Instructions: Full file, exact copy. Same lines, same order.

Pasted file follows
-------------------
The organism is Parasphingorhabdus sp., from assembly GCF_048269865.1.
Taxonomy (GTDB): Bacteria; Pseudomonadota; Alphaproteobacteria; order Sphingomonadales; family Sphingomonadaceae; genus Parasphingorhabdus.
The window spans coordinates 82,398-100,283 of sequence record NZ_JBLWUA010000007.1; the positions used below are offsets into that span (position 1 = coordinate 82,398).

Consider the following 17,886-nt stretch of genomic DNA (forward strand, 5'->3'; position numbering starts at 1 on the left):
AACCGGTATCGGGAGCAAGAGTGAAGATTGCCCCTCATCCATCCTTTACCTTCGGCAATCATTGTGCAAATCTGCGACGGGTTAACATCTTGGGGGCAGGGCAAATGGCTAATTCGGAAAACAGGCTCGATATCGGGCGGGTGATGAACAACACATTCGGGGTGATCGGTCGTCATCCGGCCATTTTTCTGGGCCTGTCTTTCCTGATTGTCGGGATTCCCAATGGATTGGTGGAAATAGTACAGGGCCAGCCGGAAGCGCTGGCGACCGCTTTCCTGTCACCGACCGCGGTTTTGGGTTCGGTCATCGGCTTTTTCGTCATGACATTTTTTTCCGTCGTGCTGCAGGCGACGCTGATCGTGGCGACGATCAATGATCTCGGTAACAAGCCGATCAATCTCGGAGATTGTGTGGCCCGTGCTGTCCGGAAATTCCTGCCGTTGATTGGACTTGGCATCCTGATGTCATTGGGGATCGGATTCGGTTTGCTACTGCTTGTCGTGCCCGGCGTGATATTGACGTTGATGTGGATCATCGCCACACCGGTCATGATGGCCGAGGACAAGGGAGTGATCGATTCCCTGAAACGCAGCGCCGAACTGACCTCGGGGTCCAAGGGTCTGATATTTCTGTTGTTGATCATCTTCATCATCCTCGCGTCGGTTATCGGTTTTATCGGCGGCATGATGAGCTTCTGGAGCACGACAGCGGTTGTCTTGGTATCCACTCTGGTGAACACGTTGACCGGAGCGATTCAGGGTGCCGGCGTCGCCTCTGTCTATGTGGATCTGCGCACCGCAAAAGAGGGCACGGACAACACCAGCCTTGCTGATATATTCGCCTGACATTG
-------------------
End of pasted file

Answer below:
The organism is Parasphingorhabdus sp., from assembly GCF_048269865.1.
Taxonomy (GTDB): Bacteria; Pseudomonadota; Alphaproteobacteria; order Sphingomonadales; family Sphingomonadaceae; genus Parasphingorhabdus.
The window spans coordinates 82,398-100,283 of sequence record NZ_JBLWUA010000007.1; the positions used below are offsets into that span (position 1 = coordinate 82,398).

Consider the following 17,886-nt stretch of genomic DNA (forward strand, 5'->3'; position numbering starts at 1 on the left):
AACCGGTATCGGGAGCAAGAGTGAAGATTGCCCCTCATCCATCCTTTACCTTCGGCAATCATTGTGCAAATCTGCGACGGGTTAACATCTTGGGGGCAGGGCAAATGGCTAATTCGGAAAACAGGCTCGATATCGGGCGGGTGATGAACAACACATTCGGGGTGATCGGTCGTCATCCGGCCATTTTTCTGGGCCTGTCTTTCCTGATTGTCGGGATTCCCAATGGATTGGTGGAAATAGTACAGGGCCAGCCGGAAGCGCTGGCGACCGCTTTCCTGTCACCGACCGCGGTTTTGGGTTCGGTCATCGGCTTTTTCGTCATGACATTTTTTTCCGTCGTGCTGCAGGCGACGCTGATCGTGGCGACGATCAATGATCTCGGTAACAAGCCGATCAATCTCGGAGATTGTGTGGCCCGTGCTGTCCGGAAATTCCTGCCGTTGATTGGACTTGGCATCCTGATGTCATTGGGGATCGGATTCGGTTTGCTACTGCTTGTCGTGCCCGGCGTGATATTGACGTTGATGTGGATCATCGCCACACCGGTCATGATGGCCGAGGACAAGGGAGTGATCGATTCCCTGAAACGCAGCGCCGAACTGACCTCGGGGTCCAAGGGTCTGATATTTCTGTTGTTGATCATCTTCATCATCCTCGCGTCGGTTATCGGTTTTATCGGCGGCATGATGAGCTTCTGGAGCACGACAGCGGTTGTCTTGGTATCCACTCTGGTGAACACGTTGACCGGAGCGATTCAGGGTGCCGGCGTCGCCTCTGTCTATGTGGATCTGCGCACCGCAAAAGAGGGCACGGACAACACCAGCCTTGCTGATATATTCGCCTGACATTG